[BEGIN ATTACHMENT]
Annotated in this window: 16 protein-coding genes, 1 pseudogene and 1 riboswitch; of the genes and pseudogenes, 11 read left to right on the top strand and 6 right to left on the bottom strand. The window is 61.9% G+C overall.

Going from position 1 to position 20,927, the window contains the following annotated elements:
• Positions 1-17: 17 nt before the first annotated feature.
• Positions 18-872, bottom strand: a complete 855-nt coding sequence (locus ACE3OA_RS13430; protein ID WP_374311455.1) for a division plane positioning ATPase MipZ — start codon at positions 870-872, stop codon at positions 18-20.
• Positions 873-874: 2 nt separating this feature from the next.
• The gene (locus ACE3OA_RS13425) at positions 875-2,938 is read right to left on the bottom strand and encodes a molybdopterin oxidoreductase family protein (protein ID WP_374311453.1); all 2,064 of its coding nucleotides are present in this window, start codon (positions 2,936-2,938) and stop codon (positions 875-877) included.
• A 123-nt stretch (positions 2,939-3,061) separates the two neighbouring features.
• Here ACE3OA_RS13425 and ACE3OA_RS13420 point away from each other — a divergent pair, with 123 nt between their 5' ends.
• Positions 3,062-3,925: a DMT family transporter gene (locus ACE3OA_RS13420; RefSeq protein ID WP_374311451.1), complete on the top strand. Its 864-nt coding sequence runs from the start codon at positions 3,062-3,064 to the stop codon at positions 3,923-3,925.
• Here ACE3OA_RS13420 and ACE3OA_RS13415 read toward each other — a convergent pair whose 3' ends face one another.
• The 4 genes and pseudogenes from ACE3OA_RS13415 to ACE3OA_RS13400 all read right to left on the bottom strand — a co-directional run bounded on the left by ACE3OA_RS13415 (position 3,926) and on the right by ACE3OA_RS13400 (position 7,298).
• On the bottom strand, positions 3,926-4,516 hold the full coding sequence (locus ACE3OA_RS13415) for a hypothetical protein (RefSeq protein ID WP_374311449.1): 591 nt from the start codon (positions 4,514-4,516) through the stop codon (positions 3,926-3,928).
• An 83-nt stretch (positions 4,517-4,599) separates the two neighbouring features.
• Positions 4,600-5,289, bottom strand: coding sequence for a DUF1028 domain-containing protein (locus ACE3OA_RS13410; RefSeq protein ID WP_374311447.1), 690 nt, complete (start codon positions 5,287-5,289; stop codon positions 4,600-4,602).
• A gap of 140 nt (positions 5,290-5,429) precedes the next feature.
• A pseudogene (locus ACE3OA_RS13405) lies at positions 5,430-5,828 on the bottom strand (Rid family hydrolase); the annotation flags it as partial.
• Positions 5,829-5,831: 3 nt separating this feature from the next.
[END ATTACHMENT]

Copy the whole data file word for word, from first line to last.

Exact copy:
Annotated in this window: 16 protein-coding genes, 1 pseudogene and 1 riboswitch; of the genes and pseudogenes, 11 read left to right on the top strand and 6 right to left on the bottom strand. The window is 61.9% G+C overall.

Going from position 1 to position 20,927, the window contains the following annotated elements:
• Positions 1-17: 17 nt before the first annotated feature.
• Positions 18-872, bottom strand: a complete 855-nt coding sequence (locus ACE3OA_RS13430; protein ID WP_374311455.1) for a division plane positioning ATPase MipZ — start codon at positions 870-872, stop codon at positions 18-20.
• Positions 873-874: 2 nt separating this feature from the next.
• The gene (locus ACE3OA_RS13425) at positions 875-2,938 is read right to left on the bottom strand and encodes a molybdopterin oxidoreductase family protein (protein ID WP_374311453.1); all 2,064 of its coding nucleotides are present in this window, start codon (positions 2,936-2,938) and stop codon (positions 875-877) included.
• A 123-nt stretch (positions 2,939-3,061) separates the two neighbouring features.
• Here ACE3OA_RS13425 and ACE3OA_RS13420 point away from each other — a divergent pair, with 123 nt between their 5' ends.
• Positions 3,062-3,925: a DMT family transporter gene (locus ACE3OA_RS13420; RefSeq protein ID WP_374311451.1), complete on the top strand. Its 864-nt coding sequence runs from the start codon at positions 3,062-3,064 to the stop codon at positions 3,923-3,925.
• Here ACE3OA_RS13420 and ACE3OA_RS13415 read toward each other — a convergent pair whose 3' ends face one another.
• The 4 genes and pseudogenes from ACE3OA_RS13415 to ACE3OA_RS13400 all read right to left on the bottom strand — a co-directional run bounded on the left by ACE3OA_RS13415 (position 3,926) and on the right by ACE3OA_RS13400 (position 7,298).
• On the bottom strand, positions 3,926-4,516 hold the full coding sequence (locus ACE3OA_RS13415) for a hypothetical protein (RefSeq protein ID WP_374311449.1): 591 nt from the start codon (positions 4,514-4,516) through the stop codon (positions 3,926-3,928).
• An 83-nt stretch (positions 4,517-4,599) separates the two neighbouring features.
• Positions 4,600-5,289, bottom strand: coding sequence for a DUF1028 domain-containing protein (locus ACE3OA_RS13410; RefSeq protein ID WP_374311447.1), 690 nt, complete (start codon positions 5,287-5,289; stop codon positions 4,600-4,602).
• A gap of 140 nt (positions 5,290-5,429) precedes the next feature.
• A pseudogene (locus ACE3OA_RS13405) lies at positions 5,430-5,828 on the bottom strand (Rid family hydrolase); the annotation flags it as partial.
• Positions 5,829-5,831: 3 nt separating this feature from the next.